My son is olive-complected, pale enough that he can “pass” to anyone willing to ignore his wider nose and high cheekbones. But my daughter is a brown-eyed, curly haired, light-brown little diva who you couldn’t mistake for White if you glued your eyes shut. The moment she was born, shit, as they say, got real. Those things that happened to me growing up could happen to her. All the things that I hear about in the news every day could happen to her.
Suddenly, I was scared. Of what, you ask? Well, for example, I’m terrified that:
1. She will fear being honest about her own discomfort.
People hate talking about race. It’s a twitchy subject. Talking about it makes people feel bad, and no one wants to be the bad guy.
So any time something is said that is uncomfortable or insensitive, we have to weigh how important it really is to talk about. If you mention that something said wasn’t right, you risk being seen as “easily offended,” as the Buzzkill. You have to worry about no longer being “cool” because you made people uncomfortable.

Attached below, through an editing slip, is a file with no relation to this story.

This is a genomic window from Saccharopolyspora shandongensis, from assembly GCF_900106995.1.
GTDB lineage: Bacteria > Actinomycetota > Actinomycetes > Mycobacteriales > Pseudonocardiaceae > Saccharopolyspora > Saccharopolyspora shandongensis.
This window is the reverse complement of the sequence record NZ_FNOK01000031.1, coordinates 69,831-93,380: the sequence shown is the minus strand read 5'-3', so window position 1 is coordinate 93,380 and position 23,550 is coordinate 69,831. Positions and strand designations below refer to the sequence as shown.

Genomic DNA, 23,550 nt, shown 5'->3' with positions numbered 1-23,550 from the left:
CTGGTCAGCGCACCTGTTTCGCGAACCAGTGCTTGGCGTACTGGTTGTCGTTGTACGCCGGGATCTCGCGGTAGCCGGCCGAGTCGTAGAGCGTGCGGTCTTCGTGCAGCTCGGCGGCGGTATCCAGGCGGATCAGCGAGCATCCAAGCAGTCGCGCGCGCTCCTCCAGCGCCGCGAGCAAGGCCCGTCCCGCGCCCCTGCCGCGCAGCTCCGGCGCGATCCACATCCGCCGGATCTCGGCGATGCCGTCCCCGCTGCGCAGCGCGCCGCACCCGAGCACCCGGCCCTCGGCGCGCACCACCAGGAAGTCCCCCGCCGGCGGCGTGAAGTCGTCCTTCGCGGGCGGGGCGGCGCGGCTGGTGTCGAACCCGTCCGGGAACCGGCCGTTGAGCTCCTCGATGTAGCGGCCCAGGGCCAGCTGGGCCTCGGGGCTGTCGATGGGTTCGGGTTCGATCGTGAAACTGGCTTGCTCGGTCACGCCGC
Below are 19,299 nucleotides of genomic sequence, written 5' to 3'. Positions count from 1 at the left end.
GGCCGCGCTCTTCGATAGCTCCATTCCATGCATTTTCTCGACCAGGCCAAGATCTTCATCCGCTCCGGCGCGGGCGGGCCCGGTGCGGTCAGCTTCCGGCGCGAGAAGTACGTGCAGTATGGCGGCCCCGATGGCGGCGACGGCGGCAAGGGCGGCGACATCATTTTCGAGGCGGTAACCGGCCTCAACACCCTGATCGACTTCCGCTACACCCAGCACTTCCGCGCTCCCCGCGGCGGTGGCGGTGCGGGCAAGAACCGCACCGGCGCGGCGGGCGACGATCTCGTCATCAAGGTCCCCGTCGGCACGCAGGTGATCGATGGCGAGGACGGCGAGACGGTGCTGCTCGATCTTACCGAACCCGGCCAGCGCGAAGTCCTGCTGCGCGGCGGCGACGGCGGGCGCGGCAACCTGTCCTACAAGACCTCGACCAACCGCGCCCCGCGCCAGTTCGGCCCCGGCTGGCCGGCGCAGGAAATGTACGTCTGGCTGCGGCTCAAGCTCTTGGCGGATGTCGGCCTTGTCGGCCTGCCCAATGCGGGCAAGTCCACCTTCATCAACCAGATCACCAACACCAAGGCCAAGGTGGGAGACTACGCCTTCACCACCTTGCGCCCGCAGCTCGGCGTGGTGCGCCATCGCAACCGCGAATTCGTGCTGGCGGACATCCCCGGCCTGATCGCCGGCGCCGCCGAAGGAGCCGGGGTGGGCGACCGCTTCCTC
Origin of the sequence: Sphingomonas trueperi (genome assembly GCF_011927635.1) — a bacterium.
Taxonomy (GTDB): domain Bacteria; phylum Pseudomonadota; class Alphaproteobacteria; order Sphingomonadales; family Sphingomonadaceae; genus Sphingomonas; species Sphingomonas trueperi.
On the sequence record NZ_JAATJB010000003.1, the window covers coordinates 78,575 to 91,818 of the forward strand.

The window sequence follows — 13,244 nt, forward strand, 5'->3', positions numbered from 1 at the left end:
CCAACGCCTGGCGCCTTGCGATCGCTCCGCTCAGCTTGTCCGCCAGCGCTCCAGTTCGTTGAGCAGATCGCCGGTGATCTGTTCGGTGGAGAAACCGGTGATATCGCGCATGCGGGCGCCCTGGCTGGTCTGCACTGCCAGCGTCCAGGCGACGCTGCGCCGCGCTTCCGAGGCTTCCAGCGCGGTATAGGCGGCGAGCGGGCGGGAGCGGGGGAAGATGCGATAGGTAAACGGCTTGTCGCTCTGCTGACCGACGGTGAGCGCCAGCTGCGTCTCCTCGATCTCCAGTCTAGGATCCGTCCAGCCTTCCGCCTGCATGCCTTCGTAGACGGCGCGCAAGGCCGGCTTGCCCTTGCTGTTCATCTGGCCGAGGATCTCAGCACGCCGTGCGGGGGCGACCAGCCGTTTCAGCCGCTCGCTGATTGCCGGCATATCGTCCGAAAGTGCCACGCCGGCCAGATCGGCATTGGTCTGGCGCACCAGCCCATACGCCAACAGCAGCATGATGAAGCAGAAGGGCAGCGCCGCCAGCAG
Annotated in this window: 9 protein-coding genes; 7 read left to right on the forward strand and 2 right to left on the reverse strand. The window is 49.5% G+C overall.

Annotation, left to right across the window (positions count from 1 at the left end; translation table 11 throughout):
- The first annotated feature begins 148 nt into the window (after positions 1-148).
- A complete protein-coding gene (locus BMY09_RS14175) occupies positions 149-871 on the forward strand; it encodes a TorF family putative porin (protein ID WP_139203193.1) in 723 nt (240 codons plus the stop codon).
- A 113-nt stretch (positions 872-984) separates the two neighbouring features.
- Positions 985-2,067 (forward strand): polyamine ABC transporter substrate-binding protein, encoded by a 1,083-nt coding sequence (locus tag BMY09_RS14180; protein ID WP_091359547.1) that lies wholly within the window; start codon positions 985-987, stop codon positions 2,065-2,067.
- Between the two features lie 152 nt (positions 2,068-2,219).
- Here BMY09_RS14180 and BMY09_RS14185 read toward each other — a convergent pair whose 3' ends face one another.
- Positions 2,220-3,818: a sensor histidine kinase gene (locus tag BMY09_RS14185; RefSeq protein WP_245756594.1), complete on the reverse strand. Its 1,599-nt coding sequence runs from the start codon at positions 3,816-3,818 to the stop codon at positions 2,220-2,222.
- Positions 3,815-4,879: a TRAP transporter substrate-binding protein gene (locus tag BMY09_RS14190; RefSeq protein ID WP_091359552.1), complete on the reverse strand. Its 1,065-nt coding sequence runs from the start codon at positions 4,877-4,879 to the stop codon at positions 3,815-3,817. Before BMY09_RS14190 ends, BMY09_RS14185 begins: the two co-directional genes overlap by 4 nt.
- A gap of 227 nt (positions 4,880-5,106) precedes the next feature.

The guy who asks that people call him James instead of Jim is fine, but the person who asks that you don’t use the N-word “no, not even in songs, no not even if it’s just us” isn’t invited to the next hangout because it’s awkward. Remember that, folks.
In fact, she’ll often receive the heaviest guilt trips in well-meaning comments from her White friends when they praise her for being “different from other Black people” or “being one of the good ones.” And while no one ever really expands on those comments, she’ll know what they mean. Because they’ll sneer at the ones they mean, and talk down about their behaviors, until she’s terrified to be ostracized for being too much like those just like her. She may even laugh at comments she doesn’t find funny, or rub elbows with people she doesn’t like, to keep herself within her friends’ good graces. And it will take a very long time before she realizes she shouldn’t have to do it.